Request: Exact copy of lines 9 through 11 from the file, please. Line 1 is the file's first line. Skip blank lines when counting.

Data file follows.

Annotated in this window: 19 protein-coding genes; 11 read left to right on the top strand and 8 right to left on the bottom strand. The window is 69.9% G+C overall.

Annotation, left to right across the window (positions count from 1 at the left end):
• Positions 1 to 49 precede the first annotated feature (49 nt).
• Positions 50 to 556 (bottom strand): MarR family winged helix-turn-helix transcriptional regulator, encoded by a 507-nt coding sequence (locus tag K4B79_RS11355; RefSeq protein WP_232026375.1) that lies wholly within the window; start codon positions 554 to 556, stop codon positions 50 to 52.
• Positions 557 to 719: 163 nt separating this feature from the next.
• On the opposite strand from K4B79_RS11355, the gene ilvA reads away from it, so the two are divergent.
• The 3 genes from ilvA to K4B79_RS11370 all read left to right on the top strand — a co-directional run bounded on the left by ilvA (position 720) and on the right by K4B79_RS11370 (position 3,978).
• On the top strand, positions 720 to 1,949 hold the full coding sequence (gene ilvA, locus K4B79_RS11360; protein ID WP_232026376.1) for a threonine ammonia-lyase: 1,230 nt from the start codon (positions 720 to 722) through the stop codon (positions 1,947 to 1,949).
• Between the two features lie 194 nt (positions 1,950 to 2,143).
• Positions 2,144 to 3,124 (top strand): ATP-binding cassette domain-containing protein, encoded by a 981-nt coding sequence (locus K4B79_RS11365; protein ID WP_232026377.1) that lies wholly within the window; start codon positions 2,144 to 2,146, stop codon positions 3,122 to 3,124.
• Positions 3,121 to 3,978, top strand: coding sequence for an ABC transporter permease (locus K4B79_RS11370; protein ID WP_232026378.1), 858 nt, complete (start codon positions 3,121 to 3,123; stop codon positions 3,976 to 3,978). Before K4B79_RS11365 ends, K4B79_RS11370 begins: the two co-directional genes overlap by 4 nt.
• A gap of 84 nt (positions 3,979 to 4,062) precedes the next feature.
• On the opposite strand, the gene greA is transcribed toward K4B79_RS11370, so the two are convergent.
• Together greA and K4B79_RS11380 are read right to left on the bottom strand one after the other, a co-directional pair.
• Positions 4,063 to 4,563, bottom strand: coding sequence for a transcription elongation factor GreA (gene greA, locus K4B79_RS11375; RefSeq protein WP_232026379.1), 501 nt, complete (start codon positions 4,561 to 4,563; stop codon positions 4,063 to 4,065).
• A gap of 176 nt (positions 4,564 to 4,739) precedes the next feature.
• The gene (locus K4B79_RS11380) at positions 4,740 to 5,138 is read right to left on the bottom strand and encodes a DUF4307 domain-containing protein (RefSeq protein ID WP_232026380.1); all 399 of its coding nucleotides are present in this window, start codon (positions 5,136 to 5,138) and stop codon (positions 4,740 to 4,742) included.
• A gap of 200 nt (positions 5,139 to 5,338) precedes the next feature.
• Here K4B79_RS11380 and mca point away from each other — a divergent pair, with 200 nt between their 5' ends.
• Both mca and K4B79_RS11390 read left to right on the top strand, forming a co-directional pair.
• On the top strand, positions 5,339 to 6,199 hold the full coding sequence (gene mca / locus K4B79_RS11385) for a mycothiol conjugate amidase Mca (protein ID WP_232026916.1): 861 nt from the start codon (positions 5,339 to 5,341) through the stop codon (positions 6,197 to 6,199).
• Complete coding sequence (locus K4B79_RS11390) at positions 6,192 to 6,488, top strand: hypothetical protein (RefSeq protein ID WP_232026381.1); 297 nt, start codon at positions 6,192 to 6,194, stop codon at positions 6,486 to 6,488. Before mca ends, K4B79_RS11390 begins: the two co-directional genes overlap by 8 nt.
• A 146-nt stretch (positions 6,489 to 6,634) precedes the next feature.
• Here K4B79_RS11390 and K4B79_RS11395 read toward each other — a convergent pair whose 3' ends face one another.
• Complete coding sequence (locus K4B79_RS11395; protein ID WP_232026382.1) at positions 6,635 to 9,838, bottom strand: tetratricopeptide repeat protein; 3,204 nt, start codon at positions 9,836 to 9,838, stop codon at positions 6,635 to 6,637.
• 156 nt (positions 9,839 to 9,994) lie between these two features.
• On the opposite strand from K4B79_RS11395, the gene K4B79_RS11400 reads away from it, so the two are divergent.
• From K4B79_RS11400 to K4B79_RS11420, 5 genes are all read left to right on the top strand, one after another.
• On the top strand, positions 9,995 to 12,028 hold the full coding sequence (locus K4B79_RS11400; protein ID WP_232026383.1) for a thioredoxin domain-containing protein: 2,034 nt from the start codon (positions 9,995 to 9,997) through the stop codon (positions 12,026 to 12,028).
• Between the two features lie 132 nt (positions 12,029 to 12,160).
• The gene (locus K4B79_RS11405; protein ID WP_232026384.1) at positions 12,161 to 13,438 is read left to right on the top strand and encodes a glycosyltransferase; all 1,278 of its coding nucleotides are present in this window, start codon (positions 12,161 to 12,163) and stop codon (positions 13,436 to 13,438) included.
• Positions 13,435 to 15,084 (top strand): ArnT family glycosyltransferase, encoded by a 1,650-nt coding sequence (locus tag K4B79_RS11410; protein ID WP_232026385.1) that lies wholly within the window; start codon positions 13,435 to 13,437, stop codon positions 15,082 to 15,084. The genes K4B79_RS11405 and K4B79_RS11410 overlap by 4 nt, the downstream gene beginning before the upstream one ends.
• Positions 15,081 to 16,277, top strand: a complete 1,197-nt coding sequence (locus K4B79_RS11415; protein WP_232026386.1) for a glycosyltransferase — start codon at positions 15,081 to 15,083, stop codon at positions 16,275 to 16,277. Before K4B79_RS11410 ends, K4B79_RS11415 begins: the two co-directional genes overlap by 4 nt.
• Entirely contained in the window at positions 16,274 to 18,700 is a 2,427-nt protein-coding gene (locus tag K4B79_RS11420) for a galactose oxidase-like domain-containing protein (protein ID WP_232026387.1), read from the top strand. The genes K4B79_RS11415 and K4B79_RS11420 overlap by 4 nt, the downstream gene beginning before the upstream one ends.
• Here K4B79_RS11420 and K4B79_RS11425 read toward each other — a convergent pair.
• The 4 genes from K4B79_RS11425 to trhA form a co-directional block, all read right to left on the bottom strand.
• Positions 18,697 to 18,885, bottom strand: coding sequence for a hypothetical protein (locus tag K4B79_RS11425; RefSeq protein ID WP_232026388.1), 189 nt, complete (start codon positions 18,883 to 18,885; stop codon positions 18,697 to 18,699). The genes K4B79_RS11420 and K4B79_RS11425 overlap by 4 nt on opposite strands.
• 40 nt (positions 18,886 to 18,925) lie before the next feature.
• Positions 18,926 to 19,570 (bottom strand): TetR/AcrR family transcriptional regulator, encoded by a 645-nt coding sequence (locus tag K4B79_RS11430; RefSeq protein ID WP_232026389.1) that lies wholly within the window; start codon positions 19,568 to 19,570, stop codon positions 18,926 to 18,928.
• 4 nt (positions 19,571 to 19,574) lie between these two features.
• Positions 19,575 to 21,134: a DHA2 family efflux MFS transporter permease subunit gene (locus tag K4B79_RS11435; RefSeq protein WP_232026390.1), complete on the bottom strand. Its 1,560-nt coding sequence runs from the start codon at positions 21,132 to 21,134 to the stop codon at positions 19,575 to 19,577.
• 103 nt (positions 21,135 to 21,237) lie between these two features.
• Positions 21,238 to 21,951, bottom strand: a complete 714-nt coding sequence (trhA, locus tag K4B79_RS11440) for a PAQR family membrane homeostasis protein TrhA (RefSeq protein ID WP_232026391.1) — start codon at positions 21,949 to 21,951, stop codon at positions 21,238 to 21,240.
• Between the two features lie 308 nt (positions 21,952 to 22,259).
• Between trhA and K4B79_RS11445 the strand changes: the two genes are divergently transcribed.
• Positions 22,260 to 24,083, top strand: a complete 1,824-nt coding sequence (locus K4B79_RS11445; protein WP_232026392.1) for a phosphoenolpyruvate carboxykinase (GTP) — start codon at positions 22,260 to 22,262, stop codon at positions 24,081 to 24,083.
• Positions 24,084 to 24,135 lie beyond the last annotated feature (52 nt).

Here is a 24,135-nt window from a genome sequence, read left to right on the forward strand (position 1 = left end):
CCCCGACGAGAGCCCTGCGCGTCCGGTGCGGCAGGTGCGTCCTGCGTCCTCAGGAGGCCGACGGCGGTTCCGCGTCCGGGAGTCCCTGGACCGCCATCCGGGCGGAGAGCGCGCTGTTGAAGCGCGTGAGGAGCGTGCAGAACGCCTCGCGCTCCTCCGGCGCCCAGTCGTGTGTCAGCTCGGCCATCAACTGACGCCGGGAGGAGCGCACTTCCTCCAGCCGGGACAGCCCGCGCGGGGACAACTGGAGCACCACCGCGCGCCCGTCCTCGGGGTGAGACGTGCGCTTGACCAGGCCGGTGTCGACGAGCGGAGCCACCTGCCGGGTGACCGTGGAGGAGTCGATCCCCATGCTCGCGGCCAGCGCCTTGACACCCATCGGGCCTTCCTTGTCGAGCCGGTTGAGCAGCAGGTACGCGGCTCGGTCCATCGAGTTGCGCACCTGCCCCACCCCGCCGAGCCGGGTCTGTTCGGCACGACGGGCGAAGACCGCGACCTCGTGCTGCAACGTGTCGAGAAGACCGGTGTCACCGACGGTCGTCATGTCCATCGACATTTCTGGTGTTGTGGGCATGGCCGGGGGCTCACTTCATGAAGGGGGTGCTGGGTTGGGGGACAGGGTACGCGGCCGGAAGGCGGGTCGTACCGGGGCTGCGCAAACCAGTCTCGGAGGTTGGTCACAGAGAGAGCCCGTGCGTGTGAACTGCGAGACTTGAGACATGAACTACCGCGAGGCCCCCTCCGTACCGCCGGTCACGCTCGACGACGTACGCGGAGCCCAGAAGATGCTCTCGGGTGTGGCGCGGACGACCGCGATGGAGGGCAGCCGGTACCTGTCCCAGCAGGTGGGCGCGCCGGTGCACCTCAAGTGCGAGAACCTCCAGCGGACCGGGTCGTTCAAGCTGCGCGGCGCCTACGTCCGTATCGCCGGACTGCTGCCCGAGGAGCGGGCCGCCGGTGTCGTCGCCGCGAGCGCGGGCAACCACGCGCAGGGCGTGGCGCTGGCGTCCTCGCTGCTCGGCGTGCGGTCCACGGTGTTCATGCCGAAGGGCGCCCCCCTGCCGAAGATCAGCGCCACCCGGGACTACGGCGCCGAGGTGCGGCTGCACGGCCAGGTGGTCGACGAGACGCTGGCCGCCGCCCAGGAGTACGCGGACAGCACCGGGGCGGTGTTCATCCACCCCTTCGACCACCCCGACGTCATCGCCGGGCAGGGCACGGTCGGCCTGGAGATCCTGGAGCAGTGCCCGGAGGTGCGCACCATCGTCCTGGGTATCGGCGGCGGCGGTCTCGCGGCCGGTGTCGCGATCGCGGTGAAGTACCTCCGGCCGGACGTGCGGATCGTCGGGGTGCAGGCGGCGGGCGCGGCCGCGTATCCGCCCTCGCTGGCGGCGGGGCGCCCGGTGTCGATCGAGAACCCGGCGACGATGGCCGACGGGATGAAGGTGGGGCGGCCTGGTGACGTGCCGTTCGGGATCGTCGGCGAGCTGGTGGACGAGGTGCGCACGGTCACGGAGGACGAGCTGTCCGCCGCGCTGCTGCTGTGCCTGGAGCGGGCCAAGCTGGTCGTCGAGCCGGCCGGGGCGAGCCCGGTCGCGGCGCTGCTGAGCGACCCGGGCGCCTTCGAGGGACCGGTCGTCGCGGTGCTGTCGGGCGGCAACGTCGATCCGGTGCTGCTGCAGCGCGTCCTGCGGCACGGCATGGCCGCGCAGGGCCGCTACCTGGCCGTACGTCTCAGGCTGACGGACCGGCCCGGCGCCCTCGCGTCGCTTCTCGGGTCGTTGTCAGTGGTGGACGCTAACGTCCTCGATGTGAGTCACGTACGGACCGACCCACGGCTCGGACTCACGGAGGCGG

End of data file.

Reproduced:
• Between the two features lie 194 nt (positions 1,950 to 2,143).
• Positions 2,144 to 3,124 (top strand): ATP-binding cassette domain-containing protein, encoded by a 981-nt coding sequence (locus K4B79_RS11365; protein ID WP_232026377.1) that lies wholly within the window; start codon positions 2,144 to 2,146, stop codon positions 3,122 to 3,124.
• Positions 3,121 to 3,978, top strand: coding sequence for an ABC transporter permease (locus K4B79_RS11370; protein ID WP_232026378.1), 858 nt, complete (start codon positions 3,121 to 3,123; stop codon positions 3,976 to 3,978). Before K4B79_RS11365 ends, K4B79_RS11370 begins: the two co-directional genes overlap by 4 nt.